Julio Larraz


Julio Larraz

Born in La Havana, Cuba, in 1944, Julio Larraz is both a Cuban artist and an American artist. His father, a political activist and student, was imprisoned for three years at the Isle of Pines by the Machado regime. He later became owner and editor of a pro-independence newspaper in Havana, “La discusion”. His mother, a law student, became the director of that same newspaper. In 1959 Fidel Castro’s regime took control of Cuba. Free Press was extinguished immediately, and the family realized that they would have to seek asylum in the United States. Julio Larraz was sixteen years old.

The experience of being forced into exile and leaving his childhood home in Cuba had a profound effect on Larraz’s life and art. Soon after arriving in the United States, he began to draw political caricatures that were published by the New York Times, The Washington Post, Vogue, Rolling Stone, Time, Ramparts, Newsweek, and The Chicago Tribune. The politics that forced him out of the country that he loved, carved and molded the political undertones of his work. His technique was honed and sharpened by the animosity he felt and from that struggle emerged one of the world’s greatest painters.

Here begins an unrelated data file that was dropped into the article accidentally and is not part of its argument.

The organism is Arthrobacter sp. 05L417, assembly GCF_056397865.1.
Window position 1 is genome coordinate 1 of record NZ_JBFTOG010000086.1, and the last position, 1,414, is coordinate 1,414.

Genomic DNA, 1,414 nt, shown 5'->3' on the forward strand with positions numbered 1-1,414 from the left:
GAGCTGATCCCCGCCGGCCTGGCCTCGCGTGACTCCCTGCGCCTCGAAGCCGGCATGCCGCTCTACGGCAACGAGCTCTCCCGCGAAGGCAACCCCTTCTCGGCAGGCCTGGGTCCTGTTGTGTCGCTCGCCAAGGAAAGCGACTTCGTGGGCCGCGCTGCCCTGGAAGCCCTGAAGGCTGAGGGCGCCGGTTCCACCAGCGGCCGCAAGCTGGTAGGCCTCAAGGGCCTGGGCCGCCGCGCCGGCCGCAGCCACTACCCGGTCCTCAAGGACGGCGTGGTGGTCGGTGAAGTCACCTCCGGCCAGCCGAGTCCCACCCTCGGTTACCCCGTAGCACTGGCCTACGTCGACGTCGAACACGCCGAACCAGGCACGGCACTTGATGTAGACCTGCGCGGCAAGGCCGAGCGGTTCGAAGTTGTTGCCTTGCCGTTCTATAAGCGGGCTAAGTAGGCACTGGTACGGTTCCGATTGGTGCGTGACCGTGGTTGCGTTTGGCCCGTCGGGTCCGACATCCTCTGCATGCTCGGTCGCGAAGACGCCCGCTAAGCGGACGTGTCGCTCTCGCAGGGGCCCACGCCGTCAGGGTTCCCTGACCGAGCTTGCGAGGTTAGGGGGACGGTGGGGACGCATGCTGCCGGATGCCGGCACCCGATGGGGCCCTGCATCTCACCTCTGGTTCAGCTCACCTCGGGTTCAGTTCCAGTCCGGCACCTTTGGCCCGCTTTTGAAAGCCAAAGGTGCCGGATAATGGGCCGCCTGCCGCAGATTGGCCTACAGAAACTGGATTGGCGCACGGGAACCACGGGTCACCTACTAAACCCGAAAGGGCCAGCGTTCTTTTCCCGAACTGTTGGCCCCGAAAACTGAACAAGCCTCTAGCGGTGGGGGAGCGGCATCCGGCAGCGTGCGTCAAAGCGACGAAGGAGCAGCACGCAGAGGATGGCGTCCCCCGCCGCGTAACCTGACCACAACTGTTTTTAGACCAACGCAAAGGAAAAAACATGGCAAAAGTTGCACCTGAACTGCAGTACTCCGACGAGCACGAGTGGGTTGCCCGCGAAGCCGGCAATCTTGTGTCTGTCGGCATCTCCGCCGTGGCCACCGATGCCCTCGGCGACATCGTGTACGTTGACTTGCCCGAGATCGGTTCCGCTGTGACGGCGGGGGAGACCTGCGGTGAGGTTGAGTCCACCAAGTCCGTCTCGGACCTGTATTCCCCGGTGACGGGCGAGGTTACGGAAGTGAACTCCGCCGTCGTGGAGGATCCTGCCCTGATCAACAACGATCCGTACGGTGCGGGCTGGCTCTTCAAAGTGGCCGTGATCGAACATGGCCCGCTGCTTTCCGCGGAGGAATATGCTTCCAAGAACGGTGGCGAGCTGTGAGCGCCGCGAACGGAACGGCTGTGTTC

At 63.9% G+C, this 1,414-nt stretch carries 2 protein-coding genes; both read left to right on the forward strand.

Since leaving Cuba, Larraz has lived and worked primarily in the United States. Living in New York from 1961-1986. During this period, he received several awards from Center for the Arts and Education, FACE, The American Academy of Arts and Letters, The National Institute of Arts and Letters, and Instituto de EducacioĢn Internacional. As his career flourished his travels took him all over the world. Living in France, and Italy for several years. In 2004 Larraz returned to Miami where he lives today.

Larraz’s work combines the refined skills of a draftsman, the narrative of a great storyteller, and the surreal distortion of a magician. His work is generated from images that appear in his mind. “They are like a dream, when you try to describe what you dreamt to someone, they become smoke before you finish the sentence. That is why I do fast sketches to capture them before they disappear.”

© photo: juliolarraz.com 


Julio Larraz, Aboukir, Captain's Quarters, 2018
Julio Larraz, After the Storm, 2016
Julio Larraz, Incoming Fog from The Sea, 2016
Julio Larraz, Ognissanti, 2017
Julio Larraz, The Poet King in the Wilderness, 2009
Julio Larraz, Gravitas, 2007